“That’s the best bad idea you’ve ever had,” Denham teased Aguilar, according to a source with direct knowledge of their conversation.

    Denham had a band of like-minded allies poised to join him. Rep. Will Hurd, (R-Texas) whose district spans a third of the U.S.-Mexico border, was itching for a DACA solution. So, too, was Rep. Carlos Curbelo, a Cuban-American from Miami who had warned Ryan for months that he might back a discharge petition to secure an immigration vote if the speaker didn’t schedule one himself.

    Aguilar took it upon himself to help with recruitment. The Democrat compiled an Excel spreadsheet that ranked Republicans based on a list of criteria: What had they said about DACA? Had they bucked leadership in the past, or signed a discharge petition? What was the makeup of their districts? Were they retiring?

    From the data he came up with three tiers of “gettable” Republicans. A lobbying campaign to get them onboard commenced.

    Petition leaders wanted to collect 15 signatures on the first day to show Ryan’s inner circle they were serious. Within a few hours they had 17, just eight shy of the magic number.
    GOP leaders mobilized, too, knowing that a swath of the conference was frustrated and that they had a serious problem on their hands.

    During a pair of closed-door meetings in mid-May, Majority Leader Kevin McCarthy (R-Calif.) warned Republicans that the effort to force bipartisan votes on immigration could cost them the House. Conservatives would be furious if they acted on DACA without building a wall or cracking down on illegal immigration, he said, and much of the base would sit out the November election if they proceeded.

    Ryan, one of the few GOP leaders who had spoken of Dreamers in more sympathetic terms, took a different approach. Instead of chiding the petition backers, he urged them to work within the party to find a Republican solution.

    The moderates miscalculate

    Freedom Caucus leaders and moderate Republicans decided to engage, each side thinking it had the upper hand and could get most of what it wanted. But the centrists were plainly wary: The Freedom Caucus was not known for its willingness to compromise.

    Still, the centrists calculated they could prevail either way. They knew most Republicans in the conference wanted a vote on a reasonable immigration bill. And they knew most Republicans disliked the Freedom Caucus because of its hostage-taking tactics. So if the Freedom Caucus walked away from the negotiating table, even more Republicans would sign their discharge petition out of anger with the group, the thinking went.

    On a Wednesday evening in early June, over cigars and drinks on a balcony in the Capitol, Denham went over the emerging strategy with Aguilar. Moderates had come up with a list of demands they figured conservatives would never go for, starting with a pathway to citizenship for all 1.8 million Dreamers, which the hard-right had long deemed “amnesty.”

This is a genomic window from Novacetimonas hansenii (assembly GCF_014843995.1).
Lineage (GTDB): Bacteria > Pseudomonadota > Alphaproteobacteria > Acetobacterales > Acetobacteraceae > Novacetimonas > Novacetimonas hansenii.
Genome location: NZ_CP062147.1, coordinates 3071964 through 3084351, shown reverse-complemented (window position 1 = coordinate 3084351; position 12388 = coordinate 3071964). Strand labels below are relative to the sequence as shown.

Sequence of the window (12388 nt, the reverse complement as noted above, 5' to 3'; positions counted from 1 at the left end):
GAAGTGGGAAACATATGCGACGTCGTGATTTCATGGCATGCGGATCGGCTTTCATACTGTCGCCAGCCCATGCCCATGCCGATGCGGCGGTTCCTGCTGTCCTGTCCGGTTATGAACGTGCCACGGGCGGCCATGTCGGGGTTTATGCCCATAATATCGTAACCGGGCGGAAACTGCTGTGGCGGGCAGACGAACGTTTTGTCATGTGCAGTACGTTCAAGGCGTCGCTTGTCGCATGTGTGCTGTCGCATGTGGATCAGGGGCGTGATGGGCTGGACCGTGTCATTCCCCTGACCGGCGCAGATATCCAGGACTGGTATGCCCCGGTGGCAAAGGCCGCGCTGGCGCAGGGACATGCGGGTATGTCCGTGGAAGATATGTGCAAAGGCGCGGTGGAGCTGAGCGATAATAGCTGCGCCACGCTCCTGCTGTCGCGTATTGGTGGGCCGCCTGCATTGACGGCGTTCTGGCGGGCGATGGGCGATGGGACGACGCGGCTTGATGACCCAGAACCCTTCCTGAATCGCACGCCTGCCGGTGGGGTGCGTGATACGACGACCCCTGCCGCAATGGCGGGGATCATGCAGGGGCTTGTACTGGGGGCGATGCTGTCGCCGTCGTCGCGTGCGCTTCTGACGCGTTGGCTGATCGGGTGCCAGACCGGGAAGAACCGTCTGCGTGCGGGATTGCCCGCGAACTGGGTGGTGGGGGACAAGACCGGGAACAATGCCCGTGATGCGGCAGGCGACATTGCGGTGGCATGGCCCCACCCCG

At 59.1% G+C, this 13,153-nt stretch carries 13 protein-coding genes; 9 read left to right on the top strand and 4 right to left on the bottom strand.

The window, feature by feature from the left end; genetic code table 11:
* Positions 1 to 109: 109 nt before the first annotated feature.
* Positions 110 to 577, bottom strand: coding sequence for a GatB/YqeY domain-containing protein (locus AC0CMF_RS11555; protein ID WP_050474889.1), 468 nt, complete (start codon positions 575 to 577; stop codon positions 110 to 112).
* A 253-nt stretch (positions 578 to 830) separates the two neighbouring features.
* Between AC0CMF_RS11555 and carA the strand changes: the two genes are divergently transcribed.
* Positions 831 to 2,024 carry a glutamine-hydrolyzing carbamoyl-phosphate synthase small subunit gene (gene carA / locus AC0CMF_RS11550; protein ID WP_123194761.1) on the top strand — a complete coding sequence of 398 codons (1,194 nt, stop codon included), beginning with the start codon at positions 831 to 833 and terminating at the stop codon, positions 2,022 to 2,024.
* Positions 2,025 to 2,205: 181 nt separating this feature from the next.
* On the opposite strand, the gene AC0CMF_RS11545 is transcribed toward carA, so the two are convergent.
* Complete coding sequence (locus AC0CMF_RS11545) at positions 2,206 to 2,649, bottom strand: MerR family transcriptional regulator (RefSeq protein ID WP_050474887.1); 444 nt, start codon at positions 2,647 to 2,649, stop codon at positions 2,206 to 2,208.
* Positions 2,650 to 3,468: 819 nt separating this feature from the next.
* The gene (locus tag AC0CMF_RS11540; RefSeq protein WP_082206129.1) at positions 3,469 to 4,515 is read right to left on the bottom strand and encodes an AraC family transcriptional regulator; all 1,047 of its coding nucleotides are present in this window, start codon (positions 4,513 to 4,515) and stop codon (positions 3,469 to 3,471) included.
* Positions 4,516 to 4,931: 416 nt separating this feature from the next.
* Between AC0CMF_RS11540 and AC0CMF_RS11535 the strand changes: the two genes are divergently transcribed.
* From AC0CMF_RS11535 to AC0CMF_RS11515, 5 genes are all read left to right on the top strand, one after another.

“The House Freedom Caucus will blow this up,” Denham told Aguilar, according to a source familiar with their conversation. “It will break down and we will have more signatures.”

    He went on to promise the Democrat: “I will not screw you.”

    But to moderates’ surprise, conservatives didn’t storm away. Meadows lavished praise on them when the two sides sat to negotiate, convincing many of them that he sincerely wanted a deal. And immigration hard-liners started making concessions they’d flat-out rejected before.

    The biggest breakthrough came courtesy of Rep. Raúl Labrador, an outspoken former immigration lawyer and Freedom Caucus member who had long tormented Republican leaders. Labrador had just lost a primary bid for Idaho governor, ironically because his opponent spent millions accusing him of being soft on immigration. With the shackles of reelection removed, Labrador proposed an idea that conservatives and moderates might actually embrace.

    In a deserted House Oversight Committee room in late May, Labrador pitched Curbelo on a new “merit-based” visa program for Dreamers. Lawmakers could shift visas from the diversity visa lottery program that conservatives and Trump hated to a new program that would allow Dreamers as well as other types of immigrants to apply for green cards.

    Crucially, conservatives would be able to say it was not a “special” pathway for Dreamers alone.

    “I can live with that,” Curbelo told Labrador.

    After so many failures, some senior Republicans in the room were privately hopeful that maybe a Republican bill addressing DACA was possible.

    But the bubble quickly burst. Just as the tentative accord on the new visa program seemed to be firming up, Denham announced the development to reporters, infuriating Freedom Caucus members.

    The move was intentional.

    “We had to smoke them out,” said one moderate-aligned source following the negotiations. In other words:

    Moderates needed to find out if Freedom Caucus members were willing to back publicly what they seemed to be in favor of in private.

    The blowback was immediate. Outside anti-immigration groups jammed lawmakers’ phone lines to complain. Meadows denied the existence of any agreement.